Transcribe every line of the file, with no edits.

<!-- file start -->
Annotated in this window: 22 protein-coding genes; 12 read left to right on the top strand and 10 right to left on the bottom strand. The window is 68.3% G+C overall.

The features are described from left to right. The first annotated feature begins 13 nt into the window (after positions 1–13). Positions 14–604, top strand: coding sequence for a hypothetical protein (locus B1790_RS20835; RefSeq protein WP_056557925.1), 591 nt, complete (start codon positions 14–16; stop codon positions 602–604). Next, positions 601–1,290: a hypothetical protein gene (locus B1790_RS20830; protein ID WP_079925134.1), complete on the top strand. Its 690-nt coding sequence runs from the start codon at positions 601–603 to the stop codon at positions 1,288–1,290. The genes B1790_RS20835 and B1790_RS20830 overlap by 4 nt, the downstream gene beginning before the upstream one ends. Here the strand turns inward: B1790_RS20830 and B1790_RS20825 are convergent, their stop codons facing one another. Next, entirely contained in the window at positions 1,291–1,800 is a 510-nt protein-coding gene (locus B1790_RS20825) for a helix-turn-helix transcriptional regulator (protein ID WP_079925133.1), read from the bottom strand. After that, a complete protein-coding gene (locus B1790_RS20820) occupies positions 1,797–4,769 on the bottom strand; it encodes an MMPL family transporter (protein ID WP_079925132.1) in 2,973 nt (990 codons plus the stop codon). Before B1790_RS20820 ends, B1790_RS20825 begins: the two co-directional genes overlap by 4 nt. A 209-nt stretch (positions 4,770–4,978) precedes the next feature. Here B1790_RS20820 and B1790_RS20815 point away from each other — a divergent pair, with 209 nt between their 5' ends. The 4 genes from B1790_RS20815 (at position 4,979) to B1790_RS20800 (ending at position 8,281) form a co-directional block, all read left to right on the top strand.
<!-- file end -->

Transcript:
Annotated in this window: 22 protein-coding genes; 12 read left to right on the top strand and 10 right to left on the bottom strand. The window is 68.3% G+C overall.

The features are described from left to right. The first annotated feature begins 13 nt into the window (after positions 1–13). Positions 14–604, top strand: coding sequence for a hypothetical protein (locus B1790_RS20835; RefSeq protein WP_056557925.1), 591 nt, complete (start codon positions 14–16; stop codon positions 602–604). Next, positions 601–1,290: a hypothetical protein gene (locus B1790_RS20830; protein ID WP_079925134.1), complete on the top strand. Its 690-nt coding sequence runs from the start codon at positions 601–603 to the stop codon at positions 1,288–1,290. The genes B1790_RS20835 and B1790_RS20830 overlap by 4 nt, the downstream gene beginning before the upstream one ends. Here the strand turns inward: B1790_RS20830 and B1790_RS20825 are convergent, their stop codons facing one another. Next, entirely contained in the window at positions 1,291–1,800 is a 510-nt protein-coding gene (locus B1790_RS20825) for a helix-turn-helix transcriptional regulator (protein ID WP_079925133.1), read from the bottom strand. After that, a complete protein-coding gene (locus B1790_RS20820) occupies positions 1,797–4,769 on the bottom strand; it encodes an MMPL family transporter (protein ID WP_079925132.1) in 2,973 nt (990 codons plus the stop codon). Before B1790_RS20820 ends, B1790_RS20825 begins: the two co-directional genes overlap by 4 nt. A 209-nt stretch (positions 4,770–4,978) precedes the next feature. Here B1790_RS20820 and B1790_RS20815 point away from each other — a divergent pair, with 209 nt between their 5' ends. The 4 genes from B1790_RS20815 (at position 4,979) to B1790_RS20800 (ending at position 8,281) form a co-directional block, all read left to right on the top strand.